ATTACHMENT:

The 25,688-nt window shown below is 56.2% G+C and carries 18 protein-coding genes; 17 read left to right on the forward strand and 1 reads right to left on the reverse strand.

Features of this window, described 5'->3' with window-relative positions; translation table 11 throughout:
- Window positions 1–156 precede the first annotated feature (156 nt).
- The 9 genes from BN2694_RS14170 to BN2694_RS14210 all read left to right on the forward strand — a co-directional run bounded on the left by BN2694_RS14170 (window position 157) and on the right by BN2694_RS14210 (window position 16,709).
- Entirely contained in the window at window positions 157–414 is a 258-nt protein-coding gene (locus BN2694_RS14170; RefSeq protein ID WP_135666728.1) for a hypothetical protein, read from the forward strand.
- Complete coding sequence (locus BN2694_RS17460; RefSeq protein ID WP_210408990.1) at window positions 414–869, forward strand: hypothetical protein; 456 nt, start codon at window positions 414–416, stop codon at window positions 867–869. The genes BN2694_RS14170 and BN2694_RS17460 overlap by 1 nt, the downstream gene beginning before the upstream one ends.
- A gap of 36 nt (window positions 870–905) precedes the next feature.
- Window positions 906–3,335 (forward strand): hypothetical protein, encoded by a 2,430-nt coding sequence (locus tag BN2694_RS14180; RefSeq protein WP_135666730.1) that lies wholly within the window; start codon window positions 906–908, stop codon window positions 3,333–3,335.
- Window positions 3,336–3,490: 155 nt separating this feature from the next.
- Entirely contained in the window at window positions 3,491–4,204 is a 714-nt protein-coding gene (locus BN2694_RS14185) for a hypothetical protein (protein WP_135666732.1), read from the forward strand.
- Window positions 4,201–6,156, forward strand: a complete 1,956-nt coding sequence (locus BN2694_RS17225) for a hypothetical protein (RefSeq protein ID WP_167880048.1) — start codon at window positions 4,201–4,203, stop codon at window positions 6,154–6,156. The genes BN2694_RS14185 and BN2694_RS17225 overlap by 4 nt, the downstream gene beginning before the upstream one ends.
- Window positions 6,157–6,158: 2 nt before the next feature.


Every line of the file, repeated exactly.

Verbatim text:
The 25,688-nt window shown below is 56.2% G+C and carries 18 protein-coding genes; 17 read left to right on the forward strand and 1 reads right to left on the reverse strand.

Features of this window, described 5'->3' with window-relative positions; translation table 11 throughout:
- Window positions 1–156 precede the first annotated feature (156 nt).
- The 9 genes from BN2694_RS14170 to BN2694_RS14210 all read left to right on the forward strand — a co-directional run bounded on the left by BN2694_RS14170 (window position 157) and on the right by BN2694_RS14210 (window position 16,709).
- Entirely contained in the window at window positions 157–414 is a 258-nt protein-coding gene (locus BN2694_RS14170; RefSeq protein ID WP_135666728.1) for a hypothetical protein, read from the forward strand.
- Complete coding sequence (locus BN2694_RS17460; RefSeq protein ID WP_210408990.1) at window positions 414–869, forward strand: hypothetical protein; 456 nt, start codon at window positions 414–416, stop codon at window positions 867–869. The genes BN2694_RS14170 and BN2694_RS17460 overlap by 1 nt, the downstream gene beginning before the upstream one ends.
- A gap of 36 nt (window positions 870–905) precedes the next feature.
- Window positions 906–3,335 (forward strand): hypothetical protein, encoded by a 2,430-nt coding sequence (locus tag BN2694_RS14180; RefSeq protein WP_135666730.1) that lies wholly within the window; start codon window positions 906–908, stop codon window positions 3,333–3,335.
- Window positions 3,336–3,490: 155 nt separating this feature from the next.
- Entirely contained in the window at window positions 3,491–4,204 is a 714-nt protein-coding gene (locus BN2694_RS14185) for a hypothetical protein (protein WP_135666732.1), read from the forward strand.
- Window positions 4,201–6,156, forward strand: a complete 1,956-nt coding sequence (locus BN2694_RS17225) for a hypothetical protein (RefSeq protein ID WP_167880048.1) — start codon at window positions 4,201–4,203, stop codon at window positions 6,154–6,156. The genes BN2694_RS14185 and BN2694_RS17225 overlap by 4 nt, the downstream gene beginning before the upstream one ends.
- Window positions 6,157–6,158: 2 nt before the next feature.